Sarah King is an artist jeweller who works with materials, form and structure to make sculptural, contemporary jewellery. Sarah is known for her work in wood and resin, as well as in traditional precious metals, and she pioneered the use of bioresin in jewellery. Sarah is also one of Central Saint Martins’ amazing jewellery tutors who teaches the Jewellery with Wood, Jewellery in Acrylic (Weekend), Wooden Jewellery with Silver and Pearl Inlay (Weekend) and Jewellery Making with Plastic and Metal short courses.
With a brand new book out now, Creating Jewellery in Wood, we caught up with Sarah to find out more about her practice, her new book and Sarah gives her five reasons why one of her courses would be perfect for you!
Sarah King and Creating Jewellery in Wood
Can you tell us a bit about you and your work?
I am a self-taught jeweller from an art based background. My work has been exhibited largely in the craft arena but also encompasses fashion having been worn by Kate Moss commissioned for W magazine and by Iris Apfel who has been photographed wearing my bioresin bangles, and featured in The Bite. For 20 years I have also been exploring alternative and more sustainable materials that could be used in jewellery.
Can you tell us more about your new book, Creating Jewellery in Wood?
The book seeks to elevate the current view of wood from its folk/ethnographic association and show its versatility as a contemporary medium. It has also been written to broaden the knowledge of techniques – it’s a guide for beginners as well as a reference for more experienced makers seeking to expand their range. Personally it also offered me an opportunity to explore more sustainable alternatives in jewellery, broadening the range of possible techniques one could employ without losing visual impact, and offers guidance in sourcing woods and making informed decisions.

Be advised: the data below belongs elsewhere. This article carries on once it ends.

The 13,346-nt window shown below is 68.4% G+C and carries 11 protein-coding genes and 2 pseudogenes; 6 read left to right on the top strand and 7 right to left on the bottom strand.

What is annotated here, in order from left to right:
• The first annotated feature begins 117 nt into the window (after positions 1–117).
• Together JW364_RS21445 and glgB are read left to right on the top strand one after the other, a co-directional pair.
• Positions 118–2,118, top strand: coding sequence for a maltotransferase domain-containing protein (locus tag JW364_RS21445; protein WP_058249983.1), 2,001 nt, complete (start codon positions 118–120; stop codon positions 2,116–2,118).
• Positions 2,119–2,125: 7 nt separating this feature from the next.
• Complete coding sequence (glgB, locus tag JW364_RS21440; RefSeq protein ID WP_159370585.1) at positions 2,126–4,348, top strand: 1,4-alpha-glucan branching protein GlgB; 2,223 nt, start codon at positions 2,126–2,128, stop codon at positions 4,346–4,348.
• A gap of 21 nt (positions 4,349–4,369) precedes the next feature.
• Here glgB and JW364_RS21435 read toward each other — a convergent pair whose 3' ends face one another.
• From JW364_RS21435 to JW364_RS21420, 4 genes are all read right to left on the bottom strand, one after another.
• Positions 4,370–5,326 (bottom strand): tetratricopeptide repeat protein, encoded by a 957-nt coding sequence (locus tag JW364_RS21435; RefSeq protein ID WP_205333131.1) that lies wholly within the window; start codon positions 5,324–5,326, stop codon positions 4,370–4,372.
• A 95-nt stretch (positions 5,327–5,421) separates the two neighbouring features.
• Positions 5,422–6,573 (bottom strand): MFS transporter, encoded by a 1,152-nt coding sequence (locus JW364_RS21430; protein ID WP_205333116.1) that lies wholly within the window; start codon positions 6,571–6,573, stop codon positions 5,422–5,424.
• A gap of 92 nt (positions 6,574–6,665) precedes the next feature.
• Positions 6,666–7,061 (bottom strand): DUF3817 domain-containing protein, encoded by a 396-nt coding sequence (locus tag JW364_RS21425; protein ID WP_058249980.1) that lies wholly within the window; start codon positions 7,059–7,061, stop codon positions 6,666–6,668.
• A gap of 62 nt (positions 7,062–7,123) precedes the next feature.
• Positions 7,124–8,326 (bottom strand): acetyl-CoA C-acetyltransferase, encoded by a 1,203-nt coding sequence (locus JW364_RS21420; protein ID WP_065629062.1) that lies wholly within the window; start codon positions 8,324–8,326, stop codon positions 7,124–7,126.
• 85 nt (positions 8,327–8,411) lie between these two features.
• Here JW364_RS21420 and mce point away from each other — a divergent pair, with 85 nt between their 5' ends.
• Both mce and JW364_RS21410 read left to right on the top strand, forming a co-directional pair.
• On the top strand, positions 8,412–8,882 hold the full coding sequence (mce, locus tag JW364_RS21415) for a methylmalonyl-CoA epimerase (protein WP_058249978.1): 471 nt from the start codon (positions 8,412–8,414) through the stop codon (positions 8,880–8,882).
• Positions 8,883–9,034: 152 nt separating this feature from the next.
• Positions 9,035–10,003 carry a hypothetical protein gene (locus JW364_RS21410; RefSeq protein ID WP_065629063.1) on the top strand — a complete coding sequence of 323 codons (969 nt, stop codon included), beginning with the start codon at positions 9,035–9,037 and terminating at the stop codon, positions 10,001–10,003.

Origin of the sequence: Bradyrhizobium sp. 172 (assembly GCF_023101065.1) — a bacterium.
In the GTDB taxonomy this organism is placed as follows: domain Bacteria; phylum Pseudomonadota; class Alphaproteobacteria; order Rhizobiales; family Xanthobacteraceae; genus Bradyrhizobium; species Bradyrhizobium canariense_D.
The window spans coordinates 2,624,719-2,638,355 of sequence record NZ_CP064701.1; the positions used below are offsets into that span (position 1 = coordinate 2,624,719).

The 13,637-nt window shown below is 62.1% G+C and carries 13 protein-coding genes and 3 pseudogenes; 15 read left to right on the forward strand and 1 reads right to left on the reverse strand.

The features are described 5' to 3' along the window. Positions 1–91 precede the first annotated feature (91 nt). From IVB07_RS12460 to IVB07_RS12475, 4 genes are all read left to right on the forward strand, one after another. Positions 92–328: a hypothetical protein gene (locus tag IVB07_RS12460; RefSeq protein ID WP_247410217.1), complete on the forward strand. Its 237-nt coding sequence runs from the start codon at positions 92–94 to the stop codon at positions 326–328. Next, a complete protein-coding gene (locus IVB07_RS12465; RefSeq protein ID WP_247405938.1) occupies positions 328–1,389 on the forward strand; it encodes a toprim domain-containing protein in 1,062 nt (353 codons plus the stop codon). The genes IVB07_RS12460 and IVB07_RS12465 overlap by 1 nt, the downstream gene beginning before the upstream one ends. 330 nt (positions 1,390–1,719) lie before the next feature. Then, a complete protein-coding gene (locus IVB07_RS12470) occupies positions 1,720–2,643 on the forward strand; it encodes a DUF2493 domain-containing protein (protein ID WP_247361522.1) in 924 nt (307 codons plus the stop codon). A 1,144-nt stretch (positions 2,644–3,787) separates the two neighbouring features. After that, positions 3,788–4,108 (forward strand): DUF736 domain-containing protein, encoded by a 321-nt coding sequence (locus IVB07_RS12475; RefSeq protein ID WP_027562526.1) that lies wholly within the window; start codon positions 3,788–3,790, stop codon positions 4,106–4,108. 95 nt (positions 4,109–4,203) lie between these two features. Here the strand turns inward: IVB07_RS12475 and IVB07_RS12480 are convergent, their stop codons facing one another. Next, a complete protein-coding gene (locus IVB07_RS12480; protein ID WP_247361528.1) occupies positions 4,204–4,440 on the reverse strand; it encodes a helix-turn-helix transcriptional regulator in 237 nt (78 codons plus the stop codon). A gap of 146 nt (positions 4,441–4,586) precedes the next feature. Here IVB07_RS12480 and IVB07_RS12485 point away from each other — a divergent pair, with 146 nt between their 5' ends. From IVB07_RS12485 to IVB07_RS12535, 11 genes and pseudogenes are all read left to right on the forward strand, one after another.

The book is great for students that are already using wood as a medium, as it can help with changing their scale to make successful original jewellery. Meanwhile, jewellery and craft students that are seeking to widen their material possibilities, the book will offer guidance on the sustainability implications of their approach. While jewellery and fashion students will find that it addresses lots of different ways to approach the use of wood with technical innovations.
Why did you write the book and what does working with wood mean to you?
There is a diversity of work in wood that I thought would challenge people’s preconception of wooden jewellery and would make a lasting and inspiring book.
I’m interested in the visual qualities of different materials and the technical possibilities they allow. I also focus on both imagination and exploration. I think it’s really amazing how you can transform humble woods into striking pieces of jewellery.
Sarah King's jewellery
5 reasons you should take a course with Sarah King
- You will get to learn while working with niche materials and discover a variety of techniques for jewellery making
- My courses offer information on sustainability – how studio jewellers are using the materials in creative ways and where to source tools and materials
- We explore how non-precious materials are lighter weight than metal allowing for the creation of bold or more sculptural pieces
- You get to take away pieces of jewellery, that you made, to be proud of whether you have an art background or are a complete beginner
- You learn in small class sizes, within Central Saint Martins’ amazing workshop, in an inspiring atmosphere!
You can see more of Sarah’s work on her website and Instagram account (@Sarah_King_jewellery). All jewellery courses Sarah teaches also have spaces available to book on to right now, with courses starting in the new year from January, and her new book, Creating Jewellery in Wood, is out now.